Video

    Video Two-thirds of World Faces Water Shortage

    Four billion people — or two out of every three on the planet — do not have enough water to meet their basic needs. That is far greater than previously thought, according to a new study that presents a more accurate picture of the problem. As VOA's Rosanne Skirble reports, the findings will help policymakers and the public craft solutions to address the threat.
    Video

    Video Gateway to Mecca: Historical Old Jeddah

    Local leader Sami Nawar's family has been in the Old City of Jeddah for hundreds of years and takes us on a tour of this ancient route to Mecca, also believed to be the final resting place of Adam's wife, Eve.
    Video

    Video New Technology Aims to Bring Election Transparency to Uganda

    A team of recent graduates from Uganda’s Makerere University has created a mobile application designed to help monitor elections and expose possible rigging. The developers say the app, called E-Poll, will make Uganda's democratic process fairer. From Kampala, VOA's Serginho Roosblad reports.
    Video

    Video As Refugees Perish, Greek Graveyards Fill

    Aid workers on the Greek island of Lesbos say they are struggling to bury the increasing number of bodies of refugees that have been recovered or washed up ashore in recent months.  The graveyards are all full, they say, yet as tens of thousands of people clamor to get out of Syria, it is clear refugees will still be coming in record numbers. For VOA, Hamada Elrasam reports from Lesbos, Greece.
    Video

    Video Russia Bristles at NATO Expansion in E. Europe

    Russian Foreign Minister Sergei Lavrov is meeting Friday with the head of NATO after the Western military alliance and the United States announced plans for the biggest military build-up in Europe since the Cold War. Russia has called NATO's moves a threat to stability in Europe. But NATO says the troop rotations and equipment are aimed at reassuring allies concerned about Russia as VOA's Daniel Schearf reports from Moscow.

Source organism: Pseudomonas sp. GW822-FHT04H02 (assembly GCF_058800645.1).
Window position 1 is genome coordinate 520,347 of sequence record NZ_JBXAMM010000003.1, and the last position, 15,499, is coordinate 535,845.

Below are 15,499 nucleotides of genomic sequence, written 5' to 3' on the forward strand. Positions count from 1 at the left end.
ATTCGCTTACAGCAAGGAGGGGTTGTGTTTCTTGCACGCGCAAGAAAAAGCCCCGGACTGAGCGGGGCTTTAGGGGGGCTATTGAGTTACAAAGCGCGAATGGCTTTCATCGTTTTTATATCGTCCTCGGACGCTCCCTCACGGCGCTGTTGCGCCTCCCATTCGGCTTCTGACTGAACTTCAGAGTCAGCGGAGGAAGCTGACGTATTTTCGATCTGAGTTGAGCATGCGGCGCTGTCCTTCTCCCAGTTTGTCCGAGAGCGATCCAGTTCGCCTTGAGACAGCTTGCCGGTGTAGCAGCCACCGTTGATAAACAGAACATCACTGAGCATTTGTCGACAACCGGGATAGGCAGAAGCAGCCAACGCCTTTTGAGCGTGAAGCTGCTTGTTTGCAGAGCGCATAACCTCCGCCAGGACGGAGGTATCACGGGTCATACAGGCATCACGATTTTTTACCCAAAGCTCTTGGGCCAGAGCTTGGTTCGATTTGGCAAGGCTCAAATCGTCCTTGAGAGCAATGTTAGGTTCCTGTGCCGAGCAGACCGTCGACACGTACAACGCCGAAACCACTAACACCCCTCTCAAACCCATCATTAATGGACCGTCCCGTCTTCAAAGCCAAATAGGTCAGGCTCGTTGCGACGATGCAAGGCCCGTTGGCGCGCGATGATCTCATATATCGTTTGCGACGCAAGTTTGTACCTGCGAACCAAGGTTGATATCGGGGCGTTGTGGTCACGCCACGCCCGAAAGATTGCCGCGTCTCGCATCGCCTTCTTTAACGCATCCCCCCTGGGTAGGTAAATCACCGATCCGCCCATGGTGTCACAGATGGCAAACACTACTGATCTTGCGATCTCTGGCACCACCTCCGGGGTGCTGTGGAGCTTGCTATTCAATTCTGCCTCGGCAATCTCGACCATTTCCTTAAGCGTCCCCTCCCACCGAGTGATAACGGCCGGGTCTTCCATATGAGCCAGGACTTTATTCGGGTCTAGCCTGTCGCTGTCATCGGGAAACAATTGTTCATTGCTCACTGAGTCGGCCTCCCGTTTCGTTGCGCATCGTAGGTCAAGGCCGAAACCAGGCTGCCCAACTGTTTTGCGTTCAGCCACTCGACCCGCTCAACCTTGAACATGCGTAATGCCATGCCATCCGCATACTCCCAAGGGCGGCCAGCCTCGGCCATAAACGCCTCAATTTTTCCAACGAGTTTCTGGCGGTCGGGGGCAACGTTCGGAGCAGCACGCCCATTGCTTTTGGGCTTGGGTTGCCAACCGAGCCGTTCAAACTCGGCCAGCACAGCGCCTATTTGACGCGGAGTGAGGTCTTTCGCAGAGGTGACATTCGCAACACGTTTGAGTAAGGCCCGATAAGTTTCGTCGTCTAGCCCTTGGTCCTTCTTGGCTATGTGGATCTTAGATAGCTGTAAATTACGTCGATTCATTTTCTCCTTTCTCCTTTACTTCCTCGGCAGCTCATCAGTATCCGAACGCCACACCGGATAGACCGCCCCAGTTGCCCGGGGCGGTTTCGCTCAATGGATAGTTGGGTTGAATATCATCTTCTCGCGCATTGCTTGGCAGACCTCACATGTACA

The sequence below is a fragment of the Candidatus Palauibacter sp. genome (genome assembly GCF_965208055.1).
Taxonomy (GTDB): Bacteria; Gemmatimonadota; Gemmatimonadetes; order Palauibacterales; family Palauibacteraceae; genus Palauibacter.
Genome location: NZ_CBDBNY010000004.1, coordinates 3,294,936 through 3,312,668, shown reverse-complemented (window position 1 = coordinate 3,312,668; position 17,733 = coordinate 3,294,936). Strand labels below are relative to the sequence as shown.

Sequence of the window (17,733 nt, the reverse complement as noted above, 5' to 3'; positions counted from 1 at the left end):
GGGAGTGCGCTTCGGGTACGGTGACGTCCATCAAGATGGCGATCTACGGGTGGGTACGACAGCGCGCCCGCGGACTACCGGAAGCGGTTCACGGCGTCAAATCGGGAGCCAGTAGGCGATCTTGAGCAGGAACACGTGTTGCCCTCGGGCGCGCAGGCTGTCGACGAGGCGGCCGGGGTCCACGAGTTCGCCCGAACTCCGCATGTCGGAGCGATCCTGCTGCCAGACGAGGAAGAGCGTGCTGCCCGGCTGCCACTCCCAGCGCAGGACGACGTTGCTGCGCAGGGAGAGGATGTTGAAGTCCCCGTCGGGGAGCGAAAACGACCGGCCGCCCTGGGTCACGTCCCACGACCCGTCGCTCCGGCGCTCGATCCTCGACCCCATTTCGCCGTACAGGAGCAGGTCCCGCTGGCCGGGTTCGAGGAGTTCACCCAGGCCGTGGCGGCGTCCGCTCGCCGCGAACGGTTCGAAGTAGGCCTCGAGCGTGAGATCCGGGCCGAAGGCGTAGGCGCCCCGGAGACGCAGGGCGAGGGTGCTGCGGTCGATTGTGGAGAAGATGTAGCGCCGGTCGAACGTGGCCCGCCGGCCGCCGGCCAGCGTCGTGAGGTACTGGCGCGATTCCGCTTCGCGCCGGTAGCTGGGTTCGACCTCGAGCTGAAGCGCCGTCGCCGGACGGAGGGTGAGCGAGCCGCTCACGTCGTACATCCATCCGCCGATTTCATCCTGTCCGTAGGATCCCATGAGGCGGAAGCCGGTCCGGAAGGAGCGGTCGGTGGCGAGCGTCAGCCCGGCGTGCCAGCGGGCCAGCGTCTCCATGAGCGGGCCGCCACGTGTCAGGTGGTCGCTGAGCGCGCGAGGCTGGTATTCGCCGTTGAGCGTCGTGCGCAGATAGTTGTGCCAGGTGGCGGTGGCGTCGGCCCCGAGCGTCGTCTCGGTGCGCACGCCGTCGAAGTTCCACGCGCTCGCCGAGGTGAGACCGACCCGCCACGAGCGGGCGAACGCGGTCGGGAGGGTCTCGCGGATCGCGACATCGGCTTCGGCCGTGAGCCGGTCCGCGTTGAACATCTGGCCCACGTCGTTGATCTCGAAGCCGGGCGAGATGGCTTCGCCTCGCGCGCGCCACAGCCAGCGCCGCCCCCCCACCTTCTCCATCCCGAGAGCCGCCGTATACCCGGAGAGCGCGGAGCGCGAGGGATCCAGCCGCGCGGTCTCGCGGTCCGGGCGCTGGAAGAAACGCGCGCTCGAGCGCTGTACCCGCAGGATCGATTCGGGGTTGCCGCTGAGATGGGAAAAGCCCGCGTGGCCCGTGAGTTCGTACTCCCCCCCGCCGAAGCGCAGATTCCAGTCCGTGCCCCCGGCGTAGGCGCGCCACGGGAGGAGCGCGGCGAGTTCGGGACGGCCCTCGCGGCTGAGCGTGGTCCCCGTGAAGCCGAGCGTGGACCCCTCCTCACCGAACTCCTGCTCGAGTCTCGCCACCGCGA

Video

    Video To Fight Zika, Scientists Target Mosquitoes

    Mosquitoes strike again. The Zika virus outbreak is just the latest headline-grabbing epidemic carried by these biting pests, but researchers are fighting back with new ways to control them. VOA's Steve Baragona takes a look.
    Video

    Video Mosul Refugees Talk About Life Under IS

    A top U.S. intelligence official told Congress this week that a planned Iraqi-led operation to re-take the city of Mosul from Islamic State militants is unlikely to take place this year. IS took over the city in June 2014, and for the past year and a half, Mosul residents have been held captive under its rule. VOA's Zana Omar talked to some families who managed to escape. Bronwyn Benito narrates his report.
    Video

    Video Scientists Make Progress Toward Better Diabetes Treatment, Cure

    Scientists at two of the top U.S. universities say they have made significant advances in their quest to find a more efficient treatment for diabetes and eventually a cure. According to the International Diabetes Federation, the disease affects more than 370 million people worldwide. VOA’s George Putic reports.
    Video

    Video NATO to Target Migrant Smugglers

    NATO has announced plans to send warships to the Aegean Sea to target migrant smugglers in the alliance's most direct intervention so far since a wave of people began trying to reach European shores.
    Video

    Video Russia's Catholics, Orthodox Hopeful on Historic Pope-Patriarch Meeting

    Russia's Catholic minority has welcomed an historic first meeting Friday in Cuba between the Pope and the Patriarch of Russia's dominant Orthodox Church. The Orthodox Church split with Rome in 1054 and analysts say politics, both church and state, have been driving the relationship in the centuries since. VOA's Daniel Schearf reports from Moscow.
    Video

    Video Used Books Get a New Life on the Streets of Lagos

    Used booksellers are importing books from abroad and selling them on the streets of Africa's largest city. What‘s popular with readers may surprise you. Chris Stein reports from Lagos.
    Video

    Video After NH Primaries All Eyes on South Carolina

    After Tuesday's primary in New Hampshire, US presidential candidates swiftly turned to the next election coming up in South Carolina. The so-called “first-in-the-South” poll may help further narrow down the field of candidates. Zlatica Hoke reports.
    Video

    Video Smartphone Helps Grow Vegetables

    One day, you may be using your smartphone to grow your vegetables. A Taipei-based company has developed a farm cube — a small, enclosed ecosystem designed to grow plants indoors. The environment inside is automatically adjusted by the cube, but it can also be controlled through an app. VOA's Deborah Block has more on the gardening system.
    Video

    Video Exhibit Turns da Vinci’s Drawings Into Real Objects

    In addition to being a successful artist, Renaissance genius Leonardo da Vinci designed many practical machines, some of which are still in use today, although in different forms. But a number of his projects were never realized — until today. VOA’s George Putic reports.